You suffered a work-related accident. You properly reported the accident to your company. You did everything correctly. Now, you expect work comp to provide medical care. After all, that’s how workers’ compensation should work. If you are like most people, all you really want is to heal as quickly as possible.
What happens next? Many companies have an occupational doctor or medical clinic to treat injured employees. Some people call them “gatekeepers.” Some of these “gatekeepers” wrongly and unjustly try to lock the gate to real medical care. In northern Alabama, we have just a couple clinics that handle almost all initial workplace accidents and injuries. These occupational clinics are supposed to treat injuries. Their doctors are supposed to help you. Don’t doctors take an oath to help their patients?
Most doctors take their responsibility seriously. Most doctors care deeply for their patients. I know many doctors who do. Yet, these few gatekeeper occupational clinics are NOT like most doctors. These clinics work for industry for a reason — Cost Savings. Fewer recorded injuries means cost savings. Less medical treatment means cost savings.
Claim and cost savings! Maybe that’s why so many injured workers have contacted me over the years and asked why the occupational doctor seemed much more concerned with giving a post-accident drug test than providing real medical treatment. Some of these occupational clinics follow a pretty simple playbook. Ignore injury complaints if possible. Maybe the person will go away. If an accident cannot be ignored, first comes the drug test. Then comes the search for a non-accident excuse to explain away the worker’s injury or pain. Pre-existing condition? Exaggerated symptoms? Malingering? I’ve heard all of them. We’ve overcome many of these at trial through the years. I do have good news. If you get past the gatekeeper occupational doctor (get referred to a real specialist), then you will most likely get real care.
I was not surprised when I read a recent article about the occupational clinic used by Tesla. The article titled How Tesla and its doctor made sure injured employees didn’t get workers’ comp tells a familiar story. In my practice handling Alabama work comp cases, it sounds all too familiar. Tesla contracted with an occupational clinic to examine its injured workers. According to a former employee of that clinic, the occupational doctor “wanted to make certain that we were doing what Tesla wanted so badly. He got the priorities messed up. It’s supposed to be patients first.” Tesla’s occupational doctor failed his patients. That’s wrong.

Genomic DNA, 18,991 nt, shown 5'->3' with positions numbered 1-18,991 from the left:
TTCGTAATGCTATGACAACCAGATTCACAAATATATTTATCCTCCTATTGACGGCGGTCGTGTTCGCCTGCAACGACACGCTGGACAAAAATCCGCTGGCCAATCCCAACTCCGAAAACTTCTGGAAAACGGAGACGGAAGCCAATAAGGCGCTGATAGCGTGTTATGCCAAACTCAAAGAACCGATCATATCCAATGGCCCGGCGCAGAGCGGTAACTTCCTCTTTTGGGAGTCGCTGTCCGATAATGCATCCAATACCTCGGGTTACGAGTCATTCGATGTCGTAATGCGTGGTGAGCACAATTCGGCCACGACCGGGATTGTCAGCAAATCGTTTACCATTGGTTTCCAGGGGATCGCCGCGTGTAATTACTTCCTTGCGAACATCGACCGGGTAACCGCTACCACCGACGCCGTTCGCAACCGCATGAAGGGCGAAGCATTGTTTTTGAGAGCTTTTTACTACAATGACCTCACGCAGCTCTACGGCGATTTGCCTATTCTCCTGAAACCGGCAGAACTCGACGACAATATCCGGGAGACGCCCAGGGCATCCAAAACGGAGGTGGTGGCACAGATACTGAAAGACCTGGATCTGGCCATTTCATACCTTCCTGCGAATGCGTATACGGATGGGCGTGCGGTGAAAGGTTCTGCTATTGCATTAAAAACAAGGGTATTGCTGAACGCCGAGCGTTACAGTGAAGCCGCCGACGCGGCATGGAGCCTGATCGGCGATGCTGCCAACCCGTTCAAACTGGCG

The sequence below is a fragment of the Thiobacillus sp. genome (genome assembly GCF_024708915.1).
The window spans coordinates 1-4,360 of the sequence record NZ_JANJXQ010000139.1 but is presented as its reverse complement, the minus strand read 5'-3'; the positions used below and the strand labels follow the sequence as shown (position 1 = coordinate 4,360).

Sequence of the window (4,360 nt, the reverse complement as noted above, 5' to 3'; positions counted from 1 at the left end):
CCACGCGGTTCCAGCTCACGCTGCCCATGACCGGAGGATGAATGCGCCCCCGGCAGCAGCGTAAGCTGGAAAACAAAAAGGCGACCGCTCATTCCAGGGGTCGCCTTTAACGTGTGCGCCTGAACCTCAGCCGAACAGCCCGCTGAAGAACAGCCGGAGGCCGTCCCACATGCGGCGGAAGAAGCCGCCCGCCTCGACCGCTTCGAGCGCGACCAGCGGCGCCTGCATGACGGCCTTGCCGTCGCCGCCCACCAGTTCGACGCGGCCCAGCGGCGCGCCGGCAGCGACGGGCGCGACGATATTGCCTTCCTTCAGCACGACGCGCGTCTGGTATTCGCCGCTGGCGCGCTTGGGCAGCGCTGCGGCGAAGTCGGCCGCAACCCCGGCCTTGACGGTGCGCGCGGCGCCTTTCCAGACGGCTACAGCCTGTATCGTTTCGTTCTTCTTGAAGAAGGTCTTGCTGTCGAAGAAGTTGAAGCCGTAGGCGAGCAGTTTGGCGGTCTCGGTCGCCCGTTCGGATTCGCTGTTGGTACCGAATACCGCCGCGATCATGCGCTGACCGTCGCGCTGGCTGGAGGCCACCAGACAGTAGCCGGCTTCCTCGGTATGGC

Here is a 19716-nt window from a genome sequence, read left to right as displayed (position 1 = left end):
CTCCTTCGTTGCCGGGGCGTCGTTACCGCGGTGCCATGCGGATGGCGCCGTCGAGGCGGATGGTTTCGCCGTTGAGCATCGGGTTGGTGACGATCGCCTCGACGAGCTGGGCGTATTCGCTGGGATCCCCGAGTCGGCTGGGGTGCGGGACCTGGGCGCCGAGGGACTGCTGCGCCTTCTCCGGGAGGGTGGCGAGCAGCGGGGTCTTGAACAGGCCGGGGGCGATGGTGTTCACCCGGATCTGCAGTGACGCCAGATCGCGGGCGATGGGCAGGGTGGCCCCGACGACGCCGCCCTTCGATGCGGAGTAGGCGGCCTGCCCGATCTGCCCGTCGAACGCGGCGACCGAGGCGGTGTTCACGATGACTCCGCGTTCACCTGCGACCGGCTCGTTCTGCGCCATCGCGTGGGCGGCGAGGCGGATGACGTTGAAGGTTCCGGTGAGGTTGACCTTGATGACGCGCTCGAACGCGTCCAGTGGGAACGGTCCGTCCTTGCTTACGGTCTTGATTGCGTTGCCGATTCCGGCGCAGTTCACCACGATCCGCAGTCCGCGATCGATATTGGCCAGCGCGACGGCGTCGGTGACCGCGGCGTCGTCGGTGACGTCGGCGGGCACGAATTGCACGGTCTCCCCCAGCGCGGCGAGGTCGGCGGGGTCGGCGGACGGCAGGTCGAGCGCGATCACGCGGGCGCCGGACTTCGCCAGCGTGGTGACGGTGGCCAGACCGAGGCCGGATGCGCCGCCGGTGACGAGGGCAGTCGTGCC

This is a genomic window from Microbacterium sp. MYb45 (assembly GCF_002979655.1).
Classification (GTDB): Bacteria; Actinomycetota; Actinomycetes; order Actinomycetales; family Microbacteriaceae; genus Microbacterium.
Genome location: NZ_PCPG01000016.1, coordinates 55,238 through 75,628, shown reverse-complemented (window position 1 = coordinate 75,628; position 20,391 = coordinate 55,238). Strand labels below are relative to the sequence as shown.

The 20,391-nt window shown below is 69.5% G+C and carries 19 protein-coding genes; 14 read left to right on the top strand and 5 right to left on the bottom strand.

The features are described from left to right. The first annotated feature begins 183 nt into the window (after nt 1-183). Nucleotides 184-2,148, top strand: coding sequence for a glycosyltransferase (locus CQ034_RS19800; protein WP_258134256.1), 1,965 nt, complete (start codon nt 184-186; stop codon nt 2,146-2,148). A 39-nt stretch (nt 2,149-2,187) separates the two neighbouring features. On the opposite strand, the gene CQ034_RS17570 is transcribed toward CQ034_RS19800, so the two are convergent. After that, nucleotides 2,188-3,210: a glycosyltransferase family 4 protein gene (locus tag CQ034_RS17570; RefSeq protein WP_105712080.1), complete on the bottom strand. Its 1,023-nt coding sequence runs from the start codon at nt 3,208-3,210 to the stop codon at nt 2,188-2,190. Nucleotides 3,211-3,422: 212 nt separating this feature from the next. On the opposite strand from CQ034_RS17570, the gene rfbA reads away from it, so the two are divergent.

The Tesla article continues by describing a “behind the scenes” arrangement to benefit the carmaker and doctor at the expense of injured employees. The article identifies several actual employees who suffered tremendously because the doctor failed to document, diagnose or treat their injuries. Incredibly, Tesla and its occupational doctor even texted to communicate how they would harm specific injured workers.
Some people associate work comp fraud with workers who fake injuries. Yet, the biggest fraud claims do NOT involve injured workers. In fact, the overwhelming bulk of fraud does NOT involve injured workers at all. Year-after-year, the biggest provable fraud claims involve employers or insurers cheating the system. A North Carolina law firm routinely reports the largest annual workers’ compensation fraud cases. None of them involve claims by injured workers. Personally, I believe the biggest fraud in work comp actually comes from the arrangement with frontline occupational clinics. Why do I say this? When a worker reports a serious injury and the biased occupational clinic either ignores the problem or generates a sham reason to deny the claim, that injury does not miraculously heal. No. Instead, you now have an injured worker who is either unable to obtain medical care OR must obtain care at the cost of others. Either way, the injury has a cost. Sometimes, the cost is huge. That cost is now handled by others. When the employer and its carrier wrongly handle real injuries, who bears the cost? Family members and taxpayers typically bear it. The fraud perpetrated by these gatekeeping clinics is rampant. It’s impossible to quantify fully. It impacts families across our community and elsewhere.
The Tesla story does NOT surprise me at all. I frequently advise injured workers across northern Alabama who are dealing with our local occupational clinics. If you are hurt, you can take steps. Be clear with the gatekeeper doctor about your accident and injuries. Be persistent in requesting medical care. Be attentive to appointments so you don’t provide a ready excuse for denial. A denial is so much easier when you miss appointments. A denial is so much easier when you are vague or unclear about your problems and how the accident caused them. Be prepared to seek advice from a local lawyer who understands and regularly handles work comp claims.
At the Blackwell Law Firm, we specialize in serious Alabama personal injury cases. Often, these cases involve workplace accidents and workers’ compensation claims. We are happy to answer your questions. Consultations are always free and confidential.